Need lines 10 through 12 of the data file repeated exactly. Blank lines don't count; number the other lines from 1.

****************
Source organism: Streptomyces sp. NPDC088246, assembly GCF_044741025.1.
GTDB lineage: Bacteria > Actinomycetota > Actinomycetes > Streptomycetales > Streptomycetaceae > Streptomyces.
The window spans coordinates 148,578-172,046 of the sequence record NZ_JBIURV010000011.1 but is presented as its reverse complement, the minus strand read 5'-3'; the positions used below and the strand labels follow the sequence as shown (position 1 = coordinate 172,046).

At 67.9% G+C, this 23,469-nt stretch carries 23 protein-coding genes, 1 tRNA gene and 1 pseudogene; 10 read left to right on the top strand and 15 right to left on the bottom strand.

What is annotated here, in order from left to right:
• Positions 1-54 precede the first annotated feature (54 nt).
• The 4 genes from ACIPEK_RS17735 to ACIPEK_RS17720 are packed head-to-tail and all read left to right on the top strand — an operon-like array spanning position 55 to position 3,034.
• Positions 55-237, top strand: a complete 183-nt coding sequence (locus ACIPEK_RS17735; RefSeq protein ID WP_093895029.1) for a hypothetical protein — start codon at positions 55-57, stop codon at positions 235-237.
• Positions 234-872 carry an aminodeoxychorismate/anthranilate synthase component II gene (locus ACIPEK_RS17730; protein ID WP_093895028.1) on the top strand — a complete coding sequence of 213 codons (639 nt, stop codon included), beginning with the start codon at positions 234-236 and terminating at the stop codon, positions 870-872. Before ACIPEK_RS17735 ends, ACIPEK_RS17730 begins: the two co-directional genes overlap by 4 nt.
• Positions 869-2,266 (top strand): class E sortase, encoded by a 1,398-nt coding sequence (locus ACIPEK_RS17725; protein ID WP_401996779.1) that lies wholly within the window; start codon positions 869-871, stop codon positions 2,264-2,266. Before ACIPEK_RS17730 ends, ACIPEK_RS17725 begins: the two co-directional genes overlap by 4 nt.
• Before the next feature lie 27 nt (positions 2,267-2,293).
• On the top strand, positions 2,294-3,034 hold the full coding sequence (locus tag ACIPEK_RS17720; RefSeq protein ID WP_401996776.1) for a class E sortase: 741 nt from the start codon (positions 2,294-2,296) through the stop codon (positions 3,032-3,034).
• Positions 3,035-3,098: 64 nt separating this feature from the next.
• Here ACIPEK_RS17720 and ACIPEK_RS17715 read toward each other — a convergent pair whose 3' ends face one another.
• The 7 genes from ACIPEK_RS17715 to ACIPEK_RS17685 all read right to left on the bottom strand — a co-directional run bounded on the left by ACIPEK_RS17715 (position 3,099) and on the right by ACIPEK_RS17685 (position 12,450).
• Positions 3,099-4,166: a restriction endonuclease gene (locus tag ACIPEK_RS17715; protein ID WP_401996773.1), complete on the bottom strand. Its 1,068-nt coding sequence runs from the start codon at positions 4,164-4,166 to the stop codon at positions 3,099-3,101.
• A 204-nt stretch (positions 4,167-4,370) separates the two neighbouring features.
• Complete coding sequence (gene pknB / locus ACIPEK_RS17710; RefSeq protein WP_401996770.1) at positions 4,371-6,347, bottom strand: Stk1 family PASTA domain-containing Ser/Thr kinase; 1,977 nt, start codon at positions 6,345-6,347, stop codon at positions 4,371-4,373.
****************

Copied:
• Positions 869-2,266 (top strand): class E sortase, encoded by a 1,398-nt coding sequence (locus ACIPEK_RS17725; protein ID WP_401996779.1) that lies wholly within the window; start codon positions 869-871, stop codon positions 2,264-2,266. Before ACIPEK_RS17730 ends, ACIPEK_RS17725 begins: the two co-directional genes overlap by 4 nt.
• Before the next feature lie 27 nt (positions 2,267-2,293).
• On the top strand, positions 2,294-3,034 hold the full coding sequence (locus tag ACIPEK_RS17720; RefSeq protein ID WP_401996776.1) for a class E sortase: 741 nt from the start codon (positions 2,294-2,296) through the stop codon (positions 3,032-3,034).